OTTUMWA — During two of four public hearings at Tuesday's Wapello County Board of Supervisors meeting, the supervisors approved resolutions for a pair significant repair projects at the Wapello County Law Enforcment Center.
One of the repairs is for precast panel work, including eliminating rust stains, repairing caulk joints that are failing, and removing streaking on the walls in the office area.
"What this project will do is that we'll redo all the caulk joints, drill out the cause of the rust and clean the exterior and apply clear-water repellant," said city engineer Dwight Dohlman. "When it's done, it'll look like a brand-new building."
The cost of that project would be $135,000.
Dohlman said the biggest concern was the failing caulk.
"This will probably be the last caulking job that we'll have to do in our lifetime," Dohlman said to supervisor Wayne Huit, who questioned what the life expectancy would be if not treated.
"I'm sure the remaining life on the building is another 40 to 50 years, and you probably want the caulking to last that long."
The other project to the law enforcement center is removing and replacing two 50-ton air conditioner units on top of the building. The cost of that project would be $180,000.
"These units are on top of the office areas," Dohlman said.
Dohlman said by bidding next month, replacement could occur in May, "when you don't need heating or air conditioning. The timing should work out really well with this."
Supervisor Jerry Parker said the sheriff's office has a maintenance fund that will pay for the project, and that property taxes would not be affected.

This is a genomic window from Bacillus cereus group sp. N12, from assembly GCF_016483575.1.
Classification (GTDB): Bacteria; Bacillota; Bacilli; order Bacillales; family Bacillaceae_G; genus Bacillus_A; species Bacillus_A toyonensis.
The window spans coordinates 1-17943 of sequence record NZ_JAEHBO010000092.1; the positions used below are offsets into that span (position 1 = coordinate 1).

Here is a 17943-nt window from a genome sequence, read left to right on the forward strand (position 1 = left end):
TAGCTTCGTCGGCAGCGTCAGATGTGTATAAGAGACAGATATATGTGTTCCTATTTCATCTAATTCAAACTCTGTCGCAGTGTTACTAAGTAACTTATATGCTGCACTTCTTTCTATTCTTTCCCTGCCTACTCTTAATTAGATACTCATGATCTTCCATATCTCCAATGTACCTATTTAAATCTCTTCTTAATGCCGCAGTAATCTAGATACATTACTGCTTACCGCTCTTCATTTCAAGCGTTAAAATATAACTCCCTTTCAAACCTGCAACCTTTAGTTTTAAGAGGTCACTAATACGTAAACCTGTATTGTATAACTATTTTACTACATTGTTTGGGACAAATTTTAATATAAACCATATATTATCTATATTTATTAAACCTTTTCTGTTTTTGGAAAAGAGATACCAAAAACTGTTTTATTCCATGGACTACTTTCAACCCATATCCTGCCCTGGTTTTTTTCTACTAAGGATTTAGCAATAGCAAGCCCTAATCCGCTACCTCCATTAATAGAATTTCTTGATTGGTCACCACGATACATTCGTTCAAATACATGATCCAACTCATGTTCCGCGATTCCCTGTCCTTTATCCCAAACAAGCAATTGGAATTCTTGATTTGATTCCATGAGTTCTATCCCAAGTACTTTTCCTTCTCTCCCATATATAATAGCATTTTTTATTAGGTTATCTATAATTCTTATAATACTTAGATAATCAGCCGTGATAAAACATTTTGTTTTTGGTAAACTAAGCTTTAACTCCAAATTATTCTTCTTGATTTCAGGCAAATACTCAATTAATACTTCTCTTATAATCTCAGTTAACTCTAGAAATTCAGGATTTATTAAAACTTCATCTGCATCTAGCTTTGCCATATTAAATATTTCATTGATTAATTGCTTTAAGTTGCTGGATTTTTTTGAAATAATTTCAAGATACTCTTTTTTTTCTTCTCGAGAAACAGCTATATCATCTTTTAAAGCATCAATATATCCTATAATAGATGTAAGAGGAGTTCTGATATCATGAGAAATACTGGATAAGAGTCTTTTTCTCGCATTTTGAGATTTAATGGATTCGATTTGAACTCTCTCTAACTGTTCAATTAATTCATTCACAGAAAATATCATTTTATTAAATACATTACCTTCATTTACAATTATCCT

"That maintenance fund was set up when it was built, and they've maintained that for these types of things," he said. "So when they need done in a timely manner, we don't have to worry about funding. It's key to have the funding there and not have to schedule it a year or two down the road."
Sheriff Don Phillips said the units have lasted as long as they were intended.
"They're 20 years old," he said. "My understanding is that the life expectancy is about 15 to 20 years. So they both need replaced."
The deadline to bid for the projects is Jan. 13 at 2 p.m.
In other business:
• Through a public hearing, the supervisors approved the first reading of Chapter 36 of the Flood Plain Management Ordinance. Parker announced there were no significant changes from FEMA, but the county has to approve the full ordinance by Jan. 29.
FEMA reviews its flood plain maps every five years to determine how high above potential flooding water structures can safely be built to avoid damage. Flood maps also determine the cost of flood insurance.
"What's important here is the adoption allows us to participate in the National Flood Insurance Program," he said. "If we don't do this and update this, they can eliminate the county from participating. It's been about a two-year project, and we're getting to the end of it now."
"As the chair, I want to recognize all the important work Jerry has done on this," board Chair Brian Morgan said.
Parker said there will be a second and third reading as well, with the final reading the formal adoption.
• Through a public hearing, the supervisors approved the final plat of the Jager Subdivision near Kirkville.
• The supervisors approved the bid from Herberger Construction to repair Bridge 55 (215th Avenue over Bear Creek), and Bridge 107 (28th Street over Chippewa Creek). The two bridges are a "bundle project" with one of Jefferson County's bridges, county engineer Jeff Skalberg said. The total cost is just over $874,000, with grant money funding the project.
• The supervisors approved two authorization request changes to fire supression as part of the sprinkler system project that will occur at the courthouse. The bigger change will save the county $3,000 by sealing off a room on the top floor that is only used for storage and does not have sprinklers. It would only cost the county if it decided to add sprinklers to the room.
• At Morgan's recommendation, the supervisors approved a $1,000 contribution to the Workingman's Christmas Party.
"Hundreds and hundreds of people take advantage of this every year," Morgan said. "It's another group that's been affected by what's gone on this year."